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July 31, 2014

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Where I Stand — Guest Column:

Clean energy is the future of Nevada

In August, Brian Greenspun turns over his Where I Stand column to guest writers. Today’s columnist is Senate Majority Leader Harry Reid.

Nevada’s economy was hit particularly hard by the recession, and families across the state are still struggling to get back on their feet. We are making some progress but there is much left to be done.

Tourism is an essential component of the state’s economic vitality and will remain so in the foreseeable future. However, by relying so heavily on one industry that requires people across the country to have some extra money in their pockets to spend on vacation, our recovery is far too dependent on the progress of other states digging their way out of this downturn.

Although we must continue to protect our No. 1 industry, it’s equally important to diversify our economy to protect ourselves from future economic crises. And given Nevada’s abundant renewable resources such as wind, solar and geothermal energy, the clean energy industry is the ideal place to start.

We must ensure that Nevada becomes the nation’s clean energy jobs leader.

That is what the annual National Clean Energy Summit on Tuesday is all about. For the fourth year in a row, this forward-thinking event will bring together experts and executives, entrepreneurs and investors, and senior public officials from both political parties to talk about what the 21st-century clean energy economy can and should look like.

The theme of the summit is “The Future of Energy.” This is appropriate because the clean energy sector holds enormous promise for sustained economic growth and job creation not only in Nevada, but also across the country.

We already know that 2.7 million are employed in the clean-tech sector across the country — and the clean energy economy has grown at double the rate of the overall economy since 2003.

However, that’s just the beginning. America should not and will not sit idle in the face of challenges like overreliance on foreign oil and record unemployment. We have the opportunity to create thousands of good-paying jobs and deliver a host of new benefits to consumers, including reduced energy bills, better appliances and more lighting options; new-technology vehicles that are affordable and lessen our dependence on oil; and cleaner, healthier buildings and communities that will lead to an overall improved quality of life.

Progress on all those fronts has occurred in part because of the Economic Recovery Act, clean energy tax incentives and the forward-leaning policies of the Obama administration and the last Congress that prevented an economic depression and put us on a path toward a sustainable future.

However, the economic downturn coupled with reluctance by investors is slowing momentum even in this crucial sector.

Now is certainly not the time to reduce our national commitment to clean energy, although that is exactly what many have proposed.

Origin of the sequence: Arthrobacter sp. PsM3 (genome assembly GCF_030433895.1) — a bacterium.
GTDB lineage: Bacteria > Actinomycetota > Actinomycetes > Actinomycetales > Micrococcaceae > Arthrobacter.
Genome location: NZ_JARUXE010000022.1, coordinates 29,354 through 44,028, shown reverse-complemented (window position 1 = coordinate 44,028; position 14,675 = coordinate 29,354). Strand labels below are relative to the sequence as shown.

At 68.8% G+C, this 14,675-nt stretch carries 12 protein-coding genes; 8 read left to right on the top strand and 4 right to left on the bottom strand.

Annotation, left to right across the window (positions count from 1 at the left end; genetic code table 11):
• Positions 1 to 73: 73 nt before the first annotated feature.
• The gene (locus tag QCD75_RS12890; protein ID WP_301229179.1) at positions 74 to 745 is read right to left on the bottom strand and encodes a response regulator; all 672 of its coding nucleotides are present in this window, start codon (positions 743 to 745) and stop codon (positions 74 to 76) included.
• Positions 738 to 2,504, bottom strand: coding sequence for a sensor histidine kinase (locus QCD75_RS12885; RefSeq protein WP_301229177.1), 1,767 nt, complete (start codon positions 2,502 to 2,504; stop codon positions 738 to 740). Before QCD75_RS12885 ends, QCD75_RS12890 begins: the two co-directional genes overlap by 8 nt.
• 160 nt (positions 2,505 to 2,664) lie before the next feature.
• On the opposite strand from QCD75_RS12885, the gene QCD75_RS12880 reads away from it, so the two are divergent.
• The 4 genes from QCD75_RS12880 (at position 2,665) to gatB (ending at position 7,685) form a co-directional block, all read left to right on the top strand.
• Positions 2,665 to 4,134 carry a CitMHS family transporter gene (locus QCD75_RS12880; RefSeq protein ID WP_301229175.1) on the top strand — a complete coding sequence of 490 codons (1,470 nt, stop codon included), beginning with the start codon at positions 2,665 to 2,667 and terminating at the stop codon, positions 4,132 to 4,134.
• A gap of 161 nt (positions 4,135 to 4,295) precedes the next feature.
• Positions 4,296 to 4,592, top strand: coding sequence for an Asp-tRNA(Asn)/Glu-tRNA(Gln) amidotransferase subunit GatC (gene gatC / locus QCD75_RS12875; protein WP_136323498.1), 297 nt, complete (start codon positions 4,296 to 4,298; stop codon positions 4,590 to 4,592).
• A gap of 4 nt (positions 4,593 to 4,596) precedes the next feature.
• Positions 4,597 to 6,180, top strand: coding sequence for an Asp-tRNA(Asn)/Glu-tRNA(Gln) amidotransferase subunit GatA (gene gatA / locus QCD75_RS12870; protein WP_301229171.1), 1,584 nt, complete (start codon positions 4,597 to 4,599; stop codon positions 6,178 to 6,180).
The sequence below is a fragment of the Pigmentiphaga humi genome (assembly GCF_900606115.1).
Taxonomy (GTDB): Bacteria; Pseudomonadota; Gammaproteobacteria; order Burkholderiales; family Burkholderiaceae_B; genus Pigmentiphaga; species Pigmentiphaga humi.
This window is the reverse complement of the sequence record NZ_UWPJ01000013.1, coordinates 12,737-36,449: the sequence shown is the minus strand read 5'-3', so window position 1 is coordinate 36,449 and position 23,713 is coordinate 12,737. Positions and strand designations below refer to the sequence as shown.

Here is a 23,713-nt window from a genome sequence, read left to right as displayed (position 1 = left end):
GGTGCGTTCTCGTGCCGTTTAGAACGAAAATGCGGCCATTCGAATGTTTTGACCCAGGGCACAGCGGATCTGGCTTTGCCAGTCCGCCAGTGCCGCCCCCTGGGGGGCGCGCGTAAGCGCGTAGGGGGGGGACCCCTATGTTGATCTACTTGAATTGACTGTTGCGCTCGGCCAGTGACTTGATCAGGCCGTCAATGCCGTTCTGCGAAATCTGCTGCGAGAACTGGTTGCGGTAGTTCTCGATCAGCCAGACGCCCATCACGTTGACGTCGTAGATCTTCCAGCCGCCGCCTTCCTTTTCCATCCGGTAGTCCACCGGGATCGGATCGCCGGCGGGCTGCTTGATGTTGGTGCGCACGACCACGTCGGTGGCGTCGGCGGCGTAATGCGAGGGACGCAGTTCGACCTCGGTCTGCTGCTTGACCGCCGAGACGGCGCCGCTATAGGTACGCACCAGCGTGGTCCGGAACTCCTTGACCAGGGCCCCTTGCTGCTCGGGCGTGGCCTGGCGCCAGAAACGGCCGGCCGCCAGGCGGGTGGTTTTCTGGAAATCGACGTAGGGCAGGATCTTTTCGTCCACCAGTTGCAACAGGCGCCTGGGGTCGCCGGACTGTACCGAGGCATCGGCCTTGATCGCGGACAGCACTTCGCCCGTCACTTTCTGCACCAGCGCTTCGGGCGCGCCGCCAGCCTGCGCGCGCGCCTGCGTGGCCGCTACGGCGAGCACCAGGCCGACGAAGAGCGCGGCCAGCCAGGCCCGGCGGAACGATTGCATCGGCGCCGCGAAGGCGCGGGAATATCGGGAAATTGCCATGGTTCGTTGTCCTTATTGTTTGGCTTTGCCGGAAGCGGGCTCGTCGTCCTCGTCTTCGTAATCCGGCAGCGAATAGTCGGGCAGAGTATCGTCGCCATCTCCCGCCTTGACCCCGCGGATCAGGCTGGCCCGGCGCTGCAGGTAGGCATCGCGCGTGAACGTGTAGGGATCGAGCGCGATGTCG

If anything, we should redouble that commitment and call into action those trillions of dollars in private capital still sitting on the sidelines — to research and commercialize new technologies, and to innovate and build new industries.

We must regain and maintain momentum if we hope to address our economic and national security challenges and assert America’s leadership in a globally competitive clean energy sector.

We can take a number of steps, including building new partnerships and fostering collaboration among states, regions and countries to encourage innovation and investment that will bolster supply and demand for clean energy. It’s time to break down the barriers erected in the 19th and 20th centuries that are blocking America’s clean energy future and instead encourage friendly competition in clean energy development among states, nations and companies to make us all more energy independent and secure in the long term.

Speakers that will be addressing these issues include Vice President Joe Biden, Nevada Gov. Brian Sandoval, Washington Gov. Christine Gregoire, California Gov. Jerry Brown, Secretary of the Navy Ray Mabus and Energy Secretary Steven Chu.

This year’s National Clean Energy Summit will be an important forum to discuss these issues as well as many other important opportunities for Nevada and our nation to start leading the world toward a 21st-century clean energy future that will put people back to work. With so much at stake and our nation’s recovery on the line, I am eager for that conversation to continue.

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  1. The government forces me to pay for the creation of this clean energy through my tax dollars and then forces me to buy these products through my electric rates. Then Harry comes and tells me it is for my own good.

    What is wrong here?

  2. Senator Reid,

    Why did you work so hard for a company based in China to start a manufacturing firm here instead of a US company? You. and other Democrats, have made a big deal over how much cash is being held in reserve by US companies, so why look to offshore companies to do this?

    Didn't we have a similar disagreement back in the 1700s about being a captured market?